UCL Institute of the Americas


AMER0033: The Latin American City: Social Problems and Social Change in Urban Space

***NOT RUNNING IN 2022/23***

Module convenor: Dr Katherine Saunders-Hastings

Demographically, Latin America is the most urbanized region in the world. But what kind of social worlds are Latin America's cities? This module examines social, spatial, political, and economic dimensions of the Latin American city, drawing primarily from anthropology and ethnographies, but also from history, urban studies, political science, sociology, and geography. From colonial cities that sought to order and civilize a New World to the dystopian insecurity of gang-dominated slums, it surveys the urban aspirations, anxieties, and realities that have shaped the development of Latin American societies.

Although we consider elites and their enclaves, the module focuses on the less privileged inhabitants of the region's deeply unequal cities: the poor, the working classes, racial 'others', criminalized slum-dwellers. The aim is to identify processes of urban development and underdevelopment that create inequality and to understand the experience of living with and living in such inequality.

Case studies from throughout Latin America explore the following central themes:

· The city in theory and practice: grand visions meet untidy realities

· How race, ethnicity, gender, and class shape people's experience of the city

· The relationship of urban space to socio-political processes

· Informality and the urban poor: life and politics in informal settlements and economies

· Politics at the urban margins: clientelism, corruption, social movements, and protests

· Insecure cities: urban violence and criminal economies; security politics and practices.

Assessment is by means of one 4,000 word essay.

Introductory reading:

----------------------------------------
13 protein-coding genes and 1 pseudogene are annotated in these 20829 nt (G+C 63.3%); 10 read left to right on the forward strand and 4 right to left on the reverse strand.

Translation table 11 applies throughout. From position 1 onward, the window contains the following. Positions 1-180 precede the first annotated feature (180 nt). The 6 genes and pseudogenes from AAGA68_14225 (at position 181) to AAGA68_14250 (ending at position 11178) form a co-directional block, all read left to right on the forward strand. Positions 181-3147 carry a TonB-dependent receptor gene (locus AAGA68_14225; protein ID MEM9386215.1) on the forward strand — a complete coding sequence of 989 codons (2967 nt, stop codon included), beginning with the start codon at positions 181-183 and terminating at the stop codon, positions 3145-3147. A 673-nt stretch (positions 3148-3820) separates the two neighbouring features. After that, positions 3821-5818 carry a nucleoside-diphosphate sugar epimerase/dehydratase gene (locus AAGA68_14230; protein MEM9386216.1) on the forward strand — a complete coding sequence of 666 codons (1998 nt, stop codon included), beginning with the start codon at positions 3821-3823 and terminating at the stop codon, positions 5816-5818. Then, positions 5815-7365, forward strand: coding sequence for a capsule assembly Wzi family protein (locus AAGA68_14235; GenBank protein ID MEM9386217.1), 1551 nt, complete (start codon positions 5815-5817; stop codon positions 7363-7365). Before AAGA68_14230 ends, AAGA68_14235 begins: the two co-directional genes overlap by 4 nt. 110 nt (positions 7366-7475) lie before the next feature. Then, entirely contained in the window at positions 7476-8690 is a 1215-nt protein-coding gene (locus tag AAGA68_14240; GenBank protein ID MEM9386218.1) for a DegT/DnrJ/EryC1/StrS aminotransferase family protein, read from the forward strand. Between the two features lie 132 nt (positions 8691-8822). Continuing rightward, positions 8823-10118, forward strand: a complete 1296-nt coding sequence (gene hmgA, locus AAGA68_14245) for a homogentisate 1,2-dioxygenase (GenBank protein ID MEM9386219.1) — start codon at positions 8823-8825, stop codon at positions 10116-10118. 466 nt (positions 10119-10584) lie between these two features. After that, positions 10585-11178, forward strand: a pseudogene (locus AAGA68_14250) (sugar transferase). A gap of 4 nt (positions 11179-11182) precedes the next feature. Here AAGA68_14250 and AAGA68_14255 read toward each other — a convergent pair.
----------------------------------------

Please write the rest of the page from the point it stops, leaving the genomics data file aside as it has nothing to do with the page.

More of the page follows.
• GM Joseph and MD Szuchman, eds. (1996) I Saw a City Invincible: Urban Portraits of Latin America. Lanham, MD: Rowman & Littlefield.
  • J Holston (1996) The Modernist City: An Anthropological Critique of Brasilia. Chicago: University of Chicago Press.
  • B Fisher, B McCann, and J Auyero, eds. (2014) Cities from Scratch: Poverty and Informality in Urban Latin America. Durham, NC: Duke University Press.
  • DM Goldstein (2016) Owners of the Sidewalk: Security and Survival in the Informal City. Durham, NC: Duke University Press.
  • C Irázabal, ed. (2015) Ordinary Places/Extraordinary Events: Citizenship, Democracy, and Public Space in Latin America, 2nd edition. New York: Routledge.
  • S Lazar (2008) El Alto, Rebel City: Self and Citizenship in Andean Bolivia. Durham, NC: Duke University Press.
  • KL O'Neil and K Thomas, eds. (2011) Securing the City: Neoliberalism, Space, and Insecurity in Postwar Guatemala. Durham, NC: Duke University Press.
  • T Caldeira (2000) City of Walls: Crime, Segregation, and Citizenship in São Paulo. Berkeley: University of California Press.
  • K Koonigs and D Kruijt, eds. (2015) Violence and Resilience in Latin American Cities. London: Zed Books.
  • B Penglase (2014) Living with Insecurity in a Brazilian Favela: Urban Violence and Daily Life. New Brunswick, NJ: Rutgers University Press.